Sincerity is not an option or something you pull out whenever you feel like it. Either you have it or you don’t. Those who sincerely with a pure heart reach out to God will find Him God-Willing and the truth. But they must first WANT to be guided, they must WANT to seek the truth. Your whole post is screaming insincerity. There is nothing you have said that makes me think that you actually WANT to be guided. Secondly, in the very beginning of the Qur’an God makes quite clear that the believers are those who believe in the unseen. They don’t require visions. That’s the point. It’s part of the test. You think billions have seen visions affirming God’s existence. No, it’s rational to believe in God. It’s in our fitrah. The creation and the meticulous design within it is SCREAMING His existence yet the atheists are blind to it.

        Lastly, there are numerous verses where God tells us that how people in the past used to demand from the prophets visions and miracles or even to witness God with their very own eyes. You’re not making any new revolutionary claim/demand. It’s an ancient one.

        “Surely the more merciful and just approach would be to give the inhabitants of hell – those with the audacity to be agnostic about whether god exists or not – a limited time in hell with the opportunity to worship and follow God in another way.”

        Completely flawed understanding of Islamic theology. Those who end up in Hell for eternity deserved it and Abdullah as already explained beautifully in this post why. Islam views God as a Being who has eternal knowledge and knows the past, present, future, and things that are not but if they were what the result would be. He has absolute knowledge of what is and what is not. Those deserving to be in Hell eternally would never change. God knows them. He is their Creator and knows them fully. These are people who have made up their minds to oppose God and reject Him. This is not that difficult of a point to comprehend yet you seem aloof to it.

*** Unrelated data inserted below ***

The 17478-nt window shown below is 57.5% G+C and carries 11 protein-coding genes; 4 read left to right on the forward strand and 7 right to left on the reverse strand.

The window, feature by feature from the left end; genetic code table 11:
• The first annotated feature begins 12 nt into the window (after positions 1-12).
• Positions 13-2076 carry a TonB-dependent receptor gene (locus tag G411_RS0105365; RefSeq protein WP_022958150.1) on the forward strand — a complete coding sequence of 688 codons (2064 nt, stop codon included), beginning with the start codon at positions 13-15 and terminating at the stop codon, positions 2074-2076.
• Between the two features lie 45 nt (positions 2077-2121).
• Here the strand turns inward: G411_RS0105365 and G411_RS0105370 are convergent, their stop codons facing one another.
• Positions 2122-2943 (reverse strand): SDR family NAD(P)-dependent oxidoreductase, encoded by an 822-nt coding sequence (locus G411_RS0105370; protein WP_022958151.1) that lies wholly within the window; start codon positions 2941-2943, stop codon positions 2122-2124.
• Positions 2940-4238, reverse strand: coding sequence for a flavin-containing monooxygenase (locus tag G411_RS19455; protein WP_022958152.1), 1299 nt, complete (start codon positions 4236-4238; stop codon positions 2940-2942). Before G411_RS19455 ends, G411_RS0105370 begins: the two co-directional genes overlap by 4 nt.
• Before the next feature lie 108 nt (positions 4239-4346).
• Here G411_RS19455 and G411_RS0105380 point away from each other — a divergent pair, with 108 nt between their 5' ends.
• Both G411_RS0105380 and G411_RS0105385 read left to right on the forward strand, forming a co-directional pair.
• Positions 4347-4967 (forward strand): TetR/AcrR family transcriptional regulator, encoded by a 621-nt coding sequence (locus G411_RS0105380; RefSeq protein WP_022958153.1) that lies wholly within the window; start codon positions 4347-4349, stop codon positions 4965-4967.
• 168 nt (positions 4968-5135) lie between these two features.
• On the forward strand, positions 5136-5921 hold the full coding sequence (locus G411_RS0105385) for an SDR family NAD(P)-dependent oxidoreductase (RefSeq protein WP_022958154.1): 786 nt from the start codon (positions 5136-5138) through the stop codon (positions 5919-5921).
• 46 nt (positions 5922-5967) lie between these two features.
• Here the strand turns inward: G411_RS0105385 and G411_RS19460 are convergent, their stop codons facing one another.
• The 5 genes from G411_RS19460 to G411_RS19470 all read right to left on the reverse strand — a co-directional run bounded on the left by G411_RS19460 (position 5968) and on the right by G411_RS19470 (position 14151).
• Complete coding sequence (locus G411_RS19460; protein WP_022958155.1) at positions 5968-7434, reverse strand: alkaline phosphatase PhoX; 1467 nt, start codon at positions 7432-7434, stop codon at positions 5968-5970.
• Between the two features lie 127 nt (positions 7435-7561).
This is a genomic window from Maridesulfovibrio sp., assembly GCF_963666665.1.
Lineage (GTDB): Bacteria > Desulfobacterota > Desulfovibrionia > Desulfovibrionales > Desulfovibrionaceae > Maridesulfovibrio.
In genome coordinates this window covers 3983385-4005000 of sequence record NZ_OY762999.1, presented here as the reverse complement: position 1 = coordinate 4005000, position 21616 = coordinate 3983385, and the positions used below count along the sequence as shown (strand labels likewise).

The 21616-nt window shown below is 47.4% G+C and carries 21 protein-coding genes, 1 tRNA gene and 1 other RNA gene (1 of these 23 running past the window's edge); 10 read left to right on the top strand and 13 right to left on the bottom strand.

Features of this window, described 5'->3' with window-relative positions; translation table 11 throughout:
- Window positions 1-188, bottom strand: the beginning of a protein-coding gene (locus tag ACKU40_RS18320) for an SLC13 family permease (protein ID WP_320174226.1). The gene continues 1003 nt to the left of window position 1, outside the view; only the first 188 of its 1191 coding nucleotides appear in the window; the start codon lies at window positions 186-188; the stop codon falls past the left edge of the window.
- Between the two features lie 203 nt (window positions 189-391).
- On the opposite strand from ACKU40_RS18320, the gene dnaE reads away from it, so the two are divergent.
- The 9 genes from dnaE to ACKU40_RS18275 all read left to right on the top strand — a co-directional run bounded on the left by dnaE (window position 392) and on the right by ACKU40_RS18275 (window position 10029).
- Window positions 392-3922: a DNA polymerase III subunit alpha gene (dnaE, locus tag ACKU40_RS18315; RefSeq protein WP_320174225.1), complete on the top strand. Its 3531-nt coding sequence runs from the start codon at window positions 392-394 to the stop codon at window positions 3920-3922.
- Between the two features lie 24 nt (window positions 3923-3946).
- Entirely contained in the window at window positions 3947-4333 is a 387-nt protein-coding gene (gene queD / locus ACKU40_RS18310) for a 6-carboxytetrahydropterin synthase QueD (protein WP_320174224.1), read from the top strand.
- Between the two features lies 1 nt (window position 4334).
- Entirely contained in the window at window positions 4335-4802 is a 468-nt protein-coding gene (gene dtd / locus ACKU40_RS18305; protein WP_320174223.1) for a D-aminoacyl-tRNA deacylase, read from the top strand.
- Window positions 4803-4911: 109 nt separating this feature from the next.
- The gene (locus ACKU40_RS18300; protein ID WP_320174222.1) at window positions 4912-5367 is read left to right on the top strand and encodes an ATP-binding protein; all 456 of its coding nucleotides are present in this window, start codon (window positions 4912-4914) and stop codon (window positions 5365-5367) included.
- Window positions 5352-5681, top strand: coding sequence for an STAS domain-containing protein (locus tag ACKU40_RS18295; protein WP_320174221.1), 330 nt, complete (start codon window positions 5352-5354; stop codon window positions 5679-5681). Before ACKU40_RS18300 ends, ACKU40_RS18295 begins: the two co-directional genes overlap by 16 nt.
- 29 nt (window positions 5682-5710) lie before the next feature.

Secondly, I haven’t seen a single good argument for doubting the existence of a Creator. So far every atheist/agnostic that I can recall to have met does so due to environment and the need to worship their desires. They build rational arguments around it to justify their lust for indulging in worldly life but behave as if they are being rational, but it’s really just about adopting to their God-less environment and following desires.

        “If eternal hellfire is all that awaits non-Muslims then God cannot be considered merciful or perfectly just for that matter.”

        Again an ignorant comment due to unfamiliarity with the Islamic theology. Muslims never say all non-Muslims will definitely go to Hell. We speak in general terms and not specific because we don’t know how God will judge individuals. We say, “In general, not following Islam will lead you to the hellfire but specifically we reserve judgement.” So we don’t judge every Jennifer, Mike, and Kumar to hellfire. Perhaps some people may have a valid excuse before God. At the end, it is up to God, the ultimate judge, the Most Just, the Most Merciful. In numerous places in the Qur’an, God talks about different faiths and then at the end says, “And He will judge between that in which you used to differ.” In chapter 5 of the Qur’an, Jesus is reported to address God on the day of judgement regarding his followers who started to worship him and his mother instead of God: “If You should punish them – indeed they are Your servants; but if You forgive them – indeed it is You who is the Exalted in Might, the Wise” [Qu’ran 5:118].